Is more education always better?

Some folks think that the benefit to having more folks with college degrees outweighs the cost of funding student loans with taxpayer dollars.

They may be right.

But I’d like to know what evidence, facts and logic they rely on to draw this conclusion.

Do you know?

5 thoughts on “Is more education always better?

  1. The only way to guarantee the best possible use of scarce resources is to force consumers to consider the opportunity costs of their spending decisions. In order to ensure the best possible use of public funds taxpayers should be allowed to directly allocate their taxes. This would force them to consider the opportunity costs of their tax allocation decisions.

    The quantity of people with college degrees should reflect the demand for people with college degrees. If taxpayers feel that public education is not receiving sufficient funds then they should be able to allocate more of their individual taxes towards the various public schools, colleges and universities. Let them consider the opportunity costs of doing so. Let the corporations, not planners, decide how they want to allocate their taxes among the various public goods that they indirectly benefit from.

      • Sure…doesn’t it defy everything we know about economic theory to believe that 535 congresspeople could allocate taxes more efficiently than millions and millions of taxpayers could?

  2. In one respect, it devalues the marketability of being generically “college educated” (by watering down that market). This is good for many graduates in that there will be higher demands/wages for specific fields and specific educations, thereby rewarding those who choose wisely. (Really, it increases the value of MY education… I like that.) But differentiating will always be a two-edged sword for those differentiated.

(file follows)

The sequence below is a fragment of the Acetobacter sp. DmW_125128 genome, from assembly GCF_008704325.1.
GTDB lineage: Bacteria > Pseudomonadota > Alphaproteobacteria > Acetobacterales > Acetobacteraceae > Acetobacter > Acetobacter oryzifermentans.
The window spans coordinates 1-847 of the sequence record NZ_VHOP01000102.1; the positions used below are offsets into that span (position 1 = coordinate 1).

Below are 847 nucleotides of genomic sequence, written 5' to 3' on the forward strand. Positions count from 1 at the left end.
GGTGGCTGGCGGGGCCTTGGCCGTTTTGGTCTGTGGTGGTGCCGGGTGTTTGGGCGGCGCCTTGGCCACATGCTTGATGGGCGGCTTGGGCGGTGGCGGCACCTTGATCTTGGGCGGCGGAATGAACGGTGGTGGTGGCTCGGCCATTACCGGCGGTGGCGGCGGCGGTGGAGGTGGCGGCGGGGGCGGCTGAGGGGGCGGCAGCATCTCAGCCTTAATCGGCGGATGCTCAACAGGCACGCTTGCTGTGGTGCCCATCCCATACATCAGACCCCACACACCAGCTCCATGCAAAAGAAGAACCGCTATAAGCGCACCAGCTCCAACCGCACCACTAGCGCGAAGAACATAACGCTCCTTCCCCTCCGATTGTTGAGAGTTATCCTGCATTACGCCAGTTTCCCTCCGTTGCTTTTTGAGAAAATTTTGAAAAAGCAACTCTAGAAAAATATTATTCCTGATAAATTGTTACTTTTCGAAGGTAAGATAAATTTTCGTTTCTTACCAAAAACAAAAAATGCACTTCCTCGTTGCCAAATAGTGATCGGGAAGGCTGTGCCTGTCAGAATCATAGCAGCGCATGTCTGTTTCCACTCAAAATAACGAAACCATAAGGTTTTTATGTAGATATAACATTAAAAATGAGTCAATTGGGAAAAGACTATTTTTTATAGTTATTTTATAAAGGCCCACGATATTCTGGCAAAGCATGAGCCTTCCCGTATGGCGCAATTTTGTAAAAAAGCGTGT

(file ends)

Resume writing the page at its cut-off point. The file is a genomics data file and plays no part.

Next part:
At the same time, it drives up the cost of a college education (as it has been for the past several decades). While this may get more people in lower economic brackets into educations where they can positively change their futures, this has always been possible through private scholarships and grants. By increasing the number of people overall, you’ll likely de facto be lowering the quality of the average student. This also drives up the cost for those who are paying their own way, putting further strain on the middle class. Isn’t the middle class the group liberals complain that Republicans want to squash out of existence?

    But I guess to answer the question… no, I don’t know the logic or the arguments those who want publicly funded higher education use to defend their position. My guess is the direct cost vs. the direct benefit to those with college educations. But this leaves out all market externalities and how this policy has a broader effect, let alone the opportunity cost of those taxed dollars.


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